The Mariana Islands are located 1,500 miles from Japan in the Central Pacific. In 1944 this proximity made them strategically important to the U.S. war effort. The U.S. Army Air Forces wanted to use the islands as launching pads for B-29 bomber attacks on Japanese targets. The islands were also crucial for the Japanese, who had 30,000 troops stationed on the island of Saipan to stop the American advance.
This 11-hour series analyzes the costs and consequences of the war that changed a generation and continues to color American thinking today.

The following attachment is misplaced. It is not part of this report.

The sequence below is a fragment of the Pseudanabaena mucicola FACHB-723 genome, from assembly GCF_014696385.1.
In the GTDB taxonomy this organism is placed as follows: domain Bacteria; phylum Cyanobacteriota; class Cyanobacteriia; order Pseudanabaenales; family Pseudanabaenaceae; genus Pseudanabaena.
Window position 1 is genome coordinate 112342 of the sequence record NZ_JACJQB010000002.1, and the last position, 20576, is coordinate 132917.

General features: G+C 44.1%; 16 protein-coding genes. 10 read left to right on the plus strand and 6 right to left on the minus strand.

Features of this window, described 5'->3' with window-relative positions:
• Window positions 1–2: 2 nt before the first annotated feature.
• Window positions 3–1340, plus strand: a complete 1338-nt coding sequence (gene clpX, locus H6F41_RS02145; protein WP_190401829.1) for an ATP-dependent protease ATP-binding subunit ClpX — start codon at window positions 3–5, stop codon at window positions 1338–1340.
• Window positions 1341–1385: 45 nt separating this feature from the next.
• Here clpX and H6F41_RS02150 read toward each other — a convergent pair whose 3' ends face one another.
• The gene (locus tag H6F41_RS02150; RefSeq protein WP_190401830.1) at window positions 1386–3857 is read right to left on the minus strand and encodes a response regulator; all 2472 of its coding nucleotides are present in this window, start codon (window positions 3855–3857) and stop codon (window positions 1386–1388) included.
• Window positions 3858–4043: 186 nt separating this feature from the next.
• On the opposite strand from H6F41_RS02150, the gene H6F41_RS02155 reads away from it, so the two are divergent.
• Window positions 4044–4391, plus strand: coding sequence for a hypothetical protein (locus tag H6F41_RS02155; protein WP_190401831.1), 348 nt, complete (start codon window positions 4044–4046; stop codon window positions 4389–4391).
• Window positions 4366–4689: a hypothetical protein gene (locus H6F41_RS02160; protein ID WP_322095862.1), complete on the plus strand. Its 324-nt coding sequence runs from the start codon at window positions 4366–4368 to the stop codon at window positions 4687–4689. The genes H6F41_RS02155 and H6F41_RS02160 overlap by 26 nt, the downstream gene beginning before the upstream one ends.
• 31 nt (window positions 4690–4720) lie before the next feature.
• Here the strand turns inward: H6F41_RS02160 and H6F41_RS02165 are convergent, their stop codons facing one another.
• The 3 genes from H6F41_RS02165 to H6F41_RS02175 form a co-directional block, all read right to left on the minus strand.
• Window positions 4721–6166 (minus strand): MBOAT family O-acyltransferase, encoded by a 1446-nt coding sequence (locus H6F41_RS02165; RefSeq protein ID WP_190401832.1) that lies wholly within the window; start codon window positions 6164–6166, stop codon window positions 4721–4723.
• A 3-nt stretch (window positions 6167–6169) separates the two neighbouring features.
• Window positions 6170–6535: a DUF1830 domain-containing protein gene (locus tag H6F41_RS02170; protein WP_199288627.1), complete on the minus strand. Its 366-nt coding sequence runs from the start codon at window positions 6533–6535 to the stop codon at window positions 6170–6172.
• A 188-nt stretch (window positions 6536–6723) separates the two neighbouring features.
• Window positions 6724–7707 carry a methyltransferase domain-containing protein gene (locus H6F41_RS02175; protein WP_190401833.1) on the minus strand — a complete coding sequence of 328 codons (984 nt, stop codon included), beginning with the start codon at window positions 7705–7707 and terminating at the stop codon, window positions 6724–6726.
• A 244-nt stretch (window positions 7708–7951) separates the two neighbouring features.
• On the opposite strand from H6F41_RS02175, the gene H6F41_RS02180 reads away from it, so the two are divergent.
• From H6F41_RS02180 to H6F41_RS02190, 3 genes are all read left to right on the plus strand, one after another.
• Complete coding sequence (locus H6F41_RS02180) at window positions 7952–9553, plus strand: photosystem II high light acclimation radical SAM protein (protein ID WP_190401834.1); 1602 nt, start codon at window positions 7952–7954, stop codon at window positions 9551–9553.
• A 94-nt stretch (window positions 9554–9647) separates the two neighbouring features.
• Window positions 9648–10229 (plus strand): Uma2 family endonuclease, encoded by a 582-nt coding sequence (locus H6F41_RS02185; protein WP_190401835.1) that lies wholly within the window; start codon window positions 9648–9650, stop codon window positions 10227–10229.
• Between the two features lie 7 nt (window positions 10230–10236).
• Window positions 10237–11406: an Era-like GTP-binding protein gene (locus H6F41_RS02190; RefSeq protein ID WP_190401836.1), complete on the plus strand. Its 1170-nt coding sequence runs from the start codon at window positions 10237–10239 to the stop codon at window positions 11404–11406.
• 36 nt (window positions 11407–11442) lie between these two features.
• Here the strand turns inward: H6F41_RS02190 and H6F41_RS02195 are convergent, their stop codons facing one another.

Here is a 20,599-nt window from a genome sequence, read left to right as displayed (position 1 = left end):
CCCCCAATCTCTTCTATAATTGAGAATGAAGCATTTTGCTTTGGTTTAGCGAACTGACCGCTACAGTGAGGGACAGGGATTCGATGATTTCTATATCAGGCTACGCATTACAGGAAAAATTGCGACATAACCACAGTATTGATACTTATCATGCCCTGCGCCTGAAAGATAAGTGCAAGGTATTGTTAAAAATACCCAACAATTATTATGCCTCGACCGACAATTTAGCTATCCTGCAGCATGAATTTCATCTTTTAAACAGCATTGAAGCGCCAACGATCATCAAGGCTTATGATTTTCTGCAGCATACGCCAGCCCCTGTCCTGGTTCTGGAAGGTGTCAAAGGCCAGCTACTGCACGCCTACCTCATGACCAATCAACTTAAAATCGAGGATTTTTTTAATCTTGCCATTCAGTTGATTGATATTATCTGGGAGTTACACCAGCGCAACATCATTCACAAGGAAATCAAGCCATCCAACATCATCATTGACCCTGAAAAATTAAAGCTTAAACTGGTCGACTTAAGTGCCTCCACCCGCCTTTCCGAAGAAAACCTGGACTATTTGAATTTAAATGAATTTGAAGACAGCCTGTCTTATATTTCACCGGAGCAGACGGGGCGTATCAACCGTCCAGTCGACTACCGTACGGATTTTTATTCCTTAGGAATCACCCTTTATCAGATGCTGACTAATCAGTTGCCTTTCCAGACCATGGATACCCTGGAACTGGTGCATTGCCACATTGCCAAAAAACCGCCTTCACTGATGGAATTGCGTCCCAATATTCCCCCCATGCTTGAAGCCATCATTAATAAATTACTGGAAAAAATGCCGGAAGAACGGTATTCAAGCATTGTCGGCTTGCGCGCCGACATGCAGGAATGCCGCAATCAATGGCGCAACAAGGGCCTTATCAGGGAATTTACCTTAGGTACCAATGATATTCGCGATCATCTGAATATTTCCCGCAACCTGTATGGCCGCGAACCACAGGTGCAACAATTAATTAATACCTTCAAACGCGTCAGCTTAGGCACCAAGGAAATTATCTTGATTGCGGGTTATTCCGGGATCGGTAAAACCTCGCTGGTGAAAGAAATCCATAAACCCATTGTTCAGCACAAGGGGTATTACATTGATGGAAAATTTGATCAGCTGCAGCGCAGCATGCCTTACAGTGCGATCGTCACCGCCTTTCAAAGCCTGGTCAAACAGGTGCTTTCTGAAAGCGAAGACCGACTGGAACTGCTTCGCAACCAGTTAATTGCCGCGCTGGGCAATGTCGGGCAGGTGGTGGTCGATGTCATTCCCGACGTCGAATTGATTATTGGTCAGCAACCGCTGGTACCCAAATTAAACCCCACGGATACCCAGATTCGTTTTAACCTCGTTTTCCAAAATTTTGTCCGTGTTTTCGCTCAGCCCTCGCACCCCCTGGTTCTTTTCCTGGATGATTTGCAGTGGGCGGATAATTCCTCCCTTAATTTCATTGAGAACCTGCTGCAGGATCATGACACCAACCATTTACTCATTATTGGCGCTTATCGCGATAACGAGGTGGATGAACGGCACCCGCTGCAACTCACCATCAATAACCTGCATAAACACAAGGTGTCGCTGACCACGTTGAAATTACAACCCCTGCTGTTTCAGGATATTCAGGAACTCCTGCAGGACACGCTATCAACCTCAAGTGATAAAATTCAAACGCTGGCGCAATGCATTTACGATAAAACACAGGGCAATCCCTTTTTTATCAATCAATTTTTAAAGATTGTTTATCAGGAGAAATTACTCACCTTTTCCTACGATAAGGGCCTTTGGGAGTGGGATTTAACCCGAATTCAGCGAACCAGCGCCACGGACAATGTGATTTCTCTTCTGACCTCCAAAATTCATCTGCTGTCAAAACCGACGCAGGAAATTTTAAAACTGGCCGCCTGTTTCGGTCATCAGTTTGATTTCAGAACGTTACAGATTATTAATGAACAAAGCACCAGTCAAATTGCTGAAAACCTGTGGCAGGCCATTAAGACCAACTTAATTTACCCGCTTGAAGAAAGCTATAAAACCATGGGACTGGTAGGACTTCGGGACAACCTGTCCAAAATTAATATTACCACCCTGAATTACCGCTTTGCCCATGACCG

In the Philippines, Army Rangers liberated 513 prisoners of war three years after the Bataan Death March.
The Battle of the Bulge was the biggest and bloodiest single battle American soldiers ever fought.
The staggering death tolls of the Civil War permanently altered the character of the republic and the psyche of the American people.
The U.S. government's response to the Holocaust was slow and fueled by complex social and political factors.
Two days in 1967 revealed a nation divided over a war that continues to haunt us.
A nation comes of age.
In 1960, Francis Gary Powers' U-2 spy plane was shot down over the Soviet Union.